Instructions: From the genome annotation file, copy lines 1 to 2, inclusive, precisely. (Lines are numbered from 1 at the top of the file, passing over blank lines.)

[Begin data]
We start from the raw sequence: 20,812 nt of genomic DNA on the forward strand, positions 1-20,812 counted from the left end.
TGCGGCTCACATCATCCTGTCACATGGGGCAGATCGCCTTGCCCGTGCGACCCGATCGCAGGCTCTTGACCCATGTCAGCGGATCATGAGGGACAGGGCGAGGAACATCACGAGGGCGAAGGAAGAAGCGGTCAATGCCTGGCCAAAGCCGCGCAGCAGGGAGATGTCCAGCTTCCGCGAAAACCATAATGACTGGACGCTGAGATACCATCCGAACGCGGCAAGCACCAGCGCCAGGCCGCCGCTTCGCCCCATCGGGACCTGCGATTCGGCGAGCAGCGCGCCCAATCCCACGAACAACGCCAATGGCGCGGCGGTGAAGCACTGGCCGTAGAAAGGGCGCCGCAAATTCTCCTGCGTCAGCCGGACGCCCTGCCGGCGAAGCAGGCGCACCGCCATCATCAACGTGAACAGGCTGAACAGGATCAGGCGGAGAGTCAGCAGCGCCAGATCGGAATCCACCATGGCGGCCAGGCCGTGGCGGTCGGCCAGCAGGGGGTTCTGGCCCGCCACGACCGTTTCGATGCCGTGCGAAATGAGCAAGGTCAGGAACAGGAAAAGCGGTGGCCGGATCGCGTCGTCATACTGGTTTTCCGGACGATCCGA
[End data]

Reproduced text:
We start from the raw sequence: 20,812 nt of genomic DNA on the forward strand, positions 1-20,812 counted from the left end.
TGCGGCTCACATCATCCTGTCACATGGGGCAGATCGCCTTGCCCGTGCGACCCGATCGCAGGCTCTTGACCCATGTCAGCGGATCATGAGGGACAGGGCGAGGAACATCACGAGGGCGAAGGAAGAAGCGGTCAATGCCTGGCCAAAGCCGCGCAGCAGGGAGATGTCCAGCTTCCGCGAAAACCATAATGACTGGACGCTGAGATACCATCCGAACGCGGCAAGCACCAGCGCCAGGCCGCCGCTTCGCCCCATCGGGACCTGCGATTCGGCGAGCAGCGCGCCCAATCCCACGAACAACGCCAATGGCGCGGCGGTGAAGCACTGGCCGTAGAAAGGGCGCCGCAAATTCTCCTGCGTCAGCCGGACGCCCTGCCGGCGAAGCAGGCGCACCGCCATCATCAACGTGAACAGGCTGAACAGGATCAGGCGGAGAGTCAGCAGCGCCAGATCGGAATCCACCATGGCGGCCAGGCCGTGGCGGTCGGCCAGCAGGGGGTTCTGGCCCGCCACGACCGTTTCGATGCCGTGCGAAATGAGCAAGGTCAGGAACAGGAAAAGCGGTGGCCGGATCGCGTCGTCATACTGGTTTTCCGGACGATCCGA